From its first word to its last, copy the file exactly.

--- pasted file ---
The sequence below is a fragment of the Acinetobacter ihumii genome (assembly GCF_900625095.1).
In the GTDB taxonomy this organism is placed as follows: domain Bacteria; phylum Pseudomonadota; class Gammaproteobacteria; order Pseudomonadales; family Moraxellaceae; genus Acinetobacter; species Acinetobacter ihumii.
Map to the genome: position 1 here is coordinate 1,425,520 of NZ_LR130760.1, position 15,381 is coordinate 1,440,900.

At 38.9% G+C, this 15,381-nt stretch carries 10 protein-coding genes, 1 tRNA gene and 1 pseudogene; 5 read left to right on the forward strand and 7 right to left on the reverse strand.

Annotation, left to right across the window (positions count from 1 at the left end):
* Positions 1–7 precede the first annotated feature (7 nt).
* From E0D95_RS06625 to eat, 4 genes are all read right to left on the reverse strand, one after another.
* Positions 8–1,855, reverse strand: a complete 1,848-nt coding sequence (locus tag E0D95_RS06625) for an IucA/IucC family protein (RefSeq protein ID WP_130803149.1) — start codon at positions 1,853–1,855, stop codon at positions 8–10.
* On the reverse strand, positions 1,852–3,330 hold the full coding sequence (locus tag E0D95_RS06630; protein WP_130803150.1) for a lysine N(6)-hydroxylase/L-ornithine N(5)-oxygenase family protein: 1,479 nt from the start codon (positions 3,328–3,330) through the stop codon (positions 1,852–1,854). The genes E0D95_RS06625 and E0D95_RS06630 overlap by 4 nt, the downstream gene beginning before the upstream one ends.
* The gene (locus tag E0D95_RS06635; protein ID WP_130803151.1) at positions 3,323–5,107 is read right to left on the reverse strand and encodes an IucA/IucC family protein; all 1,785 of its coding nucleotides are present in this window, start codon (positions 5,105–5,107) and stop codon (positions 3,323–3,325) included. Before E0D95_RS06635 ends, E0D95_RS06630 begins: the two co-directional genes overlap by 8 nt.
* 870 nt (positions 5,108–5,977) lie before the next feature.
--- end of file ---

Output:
The sequence below is a fragment of the Acinetobacter ihumii genome (assembly GCF_900625095.1).
In the GTDB taxonomy this organism is placed as follows: domain Bacteria; phylum Pseudomonadota; class Gammaproteobacteria; order Pseudomonadales; family Moraxellaceae; genus Acinetobacter; species Acinetobacter ihumii.
Map to the genome: position 1 here is coordinate 1,425,520 of NZ_LR130760.1, position 15,381 is coordinate 1,440,900.

At 38.9% G+C, this 15,381-nt stretch carries 10 protein-coding genes, 1 tRNA gene and 1 pseudogene; 5 read left to right on the forward strand and 7 right to left on the reverse strand.

Annotation, left to right across the window (positions count from 1 at the left end):
* Positions 1–7 precede the first annotated feature (7 nt).
* From E0D95_RS06625 to eat, 4 genes are all read right to left on the reverse strand, one after another.
* Positions 8–1,855, reverse strand: a complete 1,848-nt coding sequence (locus tag E0D95_RS06625) for an IucA/IucC family protein (RefSeq protein ID WP_130803149.1) — start codon at positions 1,853–1,855, stop codon at positions 8–10.
* On the reverse strand, positions 1,852–3,330 hold the full coding sequence (locus tag E0D95_RS06630; protein WP_130803150.1) for a lysine N(6)-hydroxylase/L-ornithine N(5)-oxygenase family protein: 1,479 nt from the start codon (positions 3,328–3,330) through the stop codon (positions 1,852–1,854). The genes E0D95_RS06625 and E0D95_RS06630 overlap by 4 nt, the downstream gene beginning before the upstream one ends.
* The gene (locus tag E0D95_RS06635; protein ID WP_130803151.1) at positions 3,323–5,107 is read right to left on the reverse strand and encodes an IucA/IucC family protein; all 1,785 of its coding nucleotides are present in this window, start codon (positions 5,105–5,107) and stop codon (positions 3,323–3,325) included. Before E0D95_RS06635 ends, E0D95_RS06630 begins: the two co-directional genes overlap by 8 nt.
* 870 nt (positions 5,108–5,977) lie before the next feature.